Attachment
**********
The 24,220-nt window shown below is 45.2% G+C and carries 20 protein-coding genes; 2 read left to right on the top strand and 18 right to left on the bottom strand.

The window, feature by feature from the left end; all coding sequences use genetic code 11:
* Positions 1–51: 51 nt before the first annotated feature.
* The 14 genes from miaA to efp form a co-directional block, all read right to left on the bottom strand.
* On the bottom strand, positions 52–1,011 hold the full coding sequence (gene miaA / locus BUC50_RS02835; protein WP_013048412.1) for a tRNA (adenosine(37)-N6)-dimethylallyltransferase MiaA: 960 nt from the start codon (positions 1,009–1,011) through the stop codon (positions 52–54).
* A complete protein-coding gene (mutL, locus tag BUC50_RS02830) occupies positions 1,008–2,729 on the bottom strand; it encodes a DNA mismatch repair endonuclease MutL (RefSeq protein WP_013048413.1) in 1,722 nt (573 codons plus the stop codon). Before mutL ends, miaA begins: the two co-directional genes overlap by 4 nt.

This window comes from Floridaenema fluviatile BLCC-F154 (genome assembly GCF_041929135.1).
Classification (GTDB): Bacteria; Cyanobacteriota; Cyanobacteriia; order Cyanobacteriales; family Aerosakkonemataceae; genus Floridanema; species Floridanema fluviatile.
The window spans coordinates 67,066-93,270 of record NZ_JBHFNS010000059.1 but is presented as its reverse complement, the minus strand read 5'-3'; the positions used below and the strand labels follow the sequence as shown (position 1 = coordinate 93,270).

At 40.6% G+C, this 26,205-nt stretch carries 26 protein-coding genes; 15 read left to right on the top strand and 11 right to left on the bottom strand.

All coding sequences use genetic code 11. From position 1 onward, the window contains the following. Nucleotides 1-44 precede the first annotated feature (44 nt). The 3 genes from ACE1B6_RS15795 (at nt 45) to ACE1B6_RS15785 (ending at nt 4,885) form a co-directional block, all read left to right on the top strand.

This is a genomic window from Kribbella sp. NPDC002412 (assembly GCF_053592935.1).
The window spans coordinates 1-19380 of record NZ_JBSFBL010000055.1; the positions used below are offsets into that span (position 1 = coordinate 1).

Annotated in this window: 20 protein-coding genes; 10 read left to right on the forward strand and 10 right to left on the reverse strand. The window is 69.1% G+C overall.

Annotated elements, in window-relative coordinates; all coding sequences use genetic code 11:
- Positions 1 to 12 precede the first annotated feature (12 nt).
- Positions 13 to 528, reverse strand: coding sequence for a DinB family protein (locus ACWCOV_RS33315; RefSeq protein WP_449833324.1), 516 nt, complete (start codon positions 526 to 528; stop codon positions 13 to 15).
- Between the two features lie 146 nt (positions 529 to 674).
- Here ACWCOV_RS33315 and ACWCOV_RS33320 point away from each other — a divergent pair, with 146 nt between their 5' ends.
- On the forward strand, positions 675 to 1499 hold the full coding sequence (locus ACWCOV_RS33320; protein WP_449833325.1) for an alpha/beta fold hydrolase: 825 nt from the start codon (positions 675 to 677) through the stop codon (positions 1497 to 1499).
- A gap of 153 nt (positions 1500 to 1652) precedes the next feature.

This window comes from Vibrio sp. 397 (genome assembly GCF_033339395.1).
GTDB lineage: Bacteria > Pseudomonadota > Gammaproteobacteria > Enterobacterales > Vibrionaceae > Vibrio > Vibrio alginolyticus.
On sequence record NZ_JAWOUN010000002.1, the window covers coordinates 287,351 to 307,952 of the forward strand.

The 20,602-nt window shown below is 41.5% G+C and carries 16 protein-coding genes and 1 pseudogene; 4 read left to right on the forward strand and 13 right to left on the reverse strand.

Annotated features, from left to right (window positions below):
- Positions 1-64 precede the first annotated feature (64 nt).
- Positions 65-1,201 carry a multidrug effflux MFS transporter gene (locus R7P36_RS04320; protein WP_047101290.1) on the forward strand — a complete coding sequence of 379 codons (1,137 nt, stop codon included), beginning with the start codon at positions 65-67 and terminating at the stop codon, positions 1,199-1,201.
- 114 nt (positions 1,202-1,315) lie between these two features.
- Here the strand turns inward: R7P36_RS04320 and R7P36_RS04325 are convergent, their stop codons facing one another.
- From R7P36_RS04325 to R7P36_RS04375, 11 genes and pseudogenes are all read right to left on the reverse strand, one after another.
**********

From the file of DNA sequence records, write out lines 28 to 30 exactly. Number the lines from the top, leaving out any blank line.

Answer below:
- Positions 65-1,201 carry a multidrug effflux MFS transporter gene (locus R7P36_RS04320; protein WP_047101290.1) on the forward strand — a complete coding sequence of 379 codons (1,137 nt, stop codon included), beginning with the start codon at positions 65-67 and terminating at the stop codon, positions 1,199-1,201.
- 114 nt (positions 1,202-1,315) lie between these two features.
- Here the strand turns inward: R7P36_RS04320 and R7P36_RS04325 are convergent, their stop codons facing one another.